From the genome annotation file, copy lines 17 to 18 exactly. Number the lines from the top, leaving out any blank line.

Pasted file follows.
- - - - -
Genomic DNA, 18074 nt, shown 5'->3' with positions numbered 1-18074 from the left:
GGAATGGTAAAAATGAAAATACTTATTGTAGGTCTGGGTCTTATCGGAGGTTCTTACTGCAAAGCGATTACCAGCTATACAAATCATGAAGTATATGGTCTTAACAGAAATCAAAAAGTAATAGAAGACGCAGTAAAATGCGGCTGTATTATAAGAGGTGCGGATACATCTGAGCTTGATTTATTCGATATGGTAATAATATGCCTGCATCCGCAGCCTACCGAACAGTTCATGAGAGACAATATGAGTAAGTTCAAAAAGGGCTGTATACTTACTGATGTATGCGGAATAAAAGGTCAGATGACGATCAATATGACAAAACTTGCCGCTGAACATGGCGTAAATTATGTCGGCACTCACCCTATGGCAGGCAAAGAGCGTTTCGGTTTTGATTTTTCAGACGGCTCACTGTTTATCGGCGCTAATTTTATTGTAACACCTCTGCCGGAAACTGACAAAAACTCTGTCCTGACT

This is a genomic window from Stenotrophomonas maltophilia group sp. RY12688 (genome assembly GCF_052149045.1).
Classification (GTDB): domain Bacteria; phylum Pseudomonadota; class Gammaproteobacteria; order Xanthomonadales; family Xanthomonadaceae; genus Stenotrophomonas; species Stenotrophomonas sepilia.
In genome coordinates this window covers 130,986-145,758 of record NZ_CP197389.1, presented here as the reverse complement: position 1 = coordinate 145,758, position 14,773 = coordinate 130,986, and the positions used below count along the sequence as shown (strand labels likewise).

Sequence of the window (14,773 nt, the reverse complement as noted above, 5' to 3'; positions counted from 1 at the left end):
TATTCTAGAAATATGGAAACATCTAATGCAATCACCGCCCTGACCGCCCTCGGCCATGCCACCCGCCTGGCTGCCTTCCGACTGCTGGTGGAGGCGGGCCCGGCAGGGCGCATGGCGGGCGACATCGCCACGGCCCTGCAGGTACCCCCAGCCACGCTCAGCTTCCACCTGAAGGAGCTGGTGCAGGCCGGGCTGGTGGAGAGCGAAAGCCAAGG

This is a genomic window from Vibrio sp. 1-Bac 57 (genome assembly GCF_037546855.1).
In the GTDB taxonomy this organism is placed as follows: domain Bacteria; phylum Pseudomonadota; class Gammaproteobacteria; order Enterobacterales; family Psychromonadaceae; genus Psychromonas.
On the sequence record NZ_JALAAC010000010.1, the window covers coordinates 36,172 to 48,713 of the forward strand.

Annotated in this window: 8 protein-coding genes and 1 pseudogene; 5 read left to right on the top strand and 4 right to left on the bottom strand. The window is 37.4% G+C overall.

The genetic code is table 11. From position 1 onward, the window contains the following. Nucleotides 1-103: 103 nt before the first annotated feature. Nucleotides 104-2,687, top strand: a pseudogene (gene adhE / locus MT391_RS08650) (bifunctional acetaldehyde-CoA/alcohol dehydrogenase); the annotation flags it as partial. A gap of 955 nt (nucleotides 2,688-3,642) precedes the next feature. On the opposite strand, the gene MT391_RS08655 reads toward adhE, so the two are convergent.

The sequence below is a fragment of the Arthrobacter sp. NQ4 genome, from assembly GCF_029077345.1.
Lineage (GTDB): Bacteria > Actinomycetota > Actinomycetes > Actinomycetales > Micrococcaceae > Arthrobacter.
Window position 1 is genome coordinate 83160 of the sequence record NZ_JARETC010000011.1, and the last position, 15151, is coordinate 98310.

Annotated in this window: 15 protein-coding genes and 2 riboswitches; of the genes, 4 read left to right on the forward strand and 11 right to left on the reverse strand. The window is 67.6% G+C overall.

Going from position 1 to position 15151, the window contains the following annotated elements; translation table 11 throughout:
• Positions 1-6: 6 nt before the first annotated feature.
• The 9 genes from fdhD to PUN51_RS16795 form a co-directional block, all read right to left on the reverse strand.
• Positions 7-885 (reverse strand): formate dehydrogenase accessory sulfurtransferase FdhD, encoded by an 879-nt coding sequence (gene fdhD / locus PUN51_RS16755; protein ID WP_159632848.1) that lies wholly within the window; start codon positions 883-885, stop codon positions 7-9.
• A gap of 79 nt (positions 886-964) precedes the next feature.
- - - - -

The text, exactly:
Going from position 1 to position 15151, the window contains the following annotated elements; translation table 11 throughout:
• Positions 1-6: 6 nt before the first annotated feature.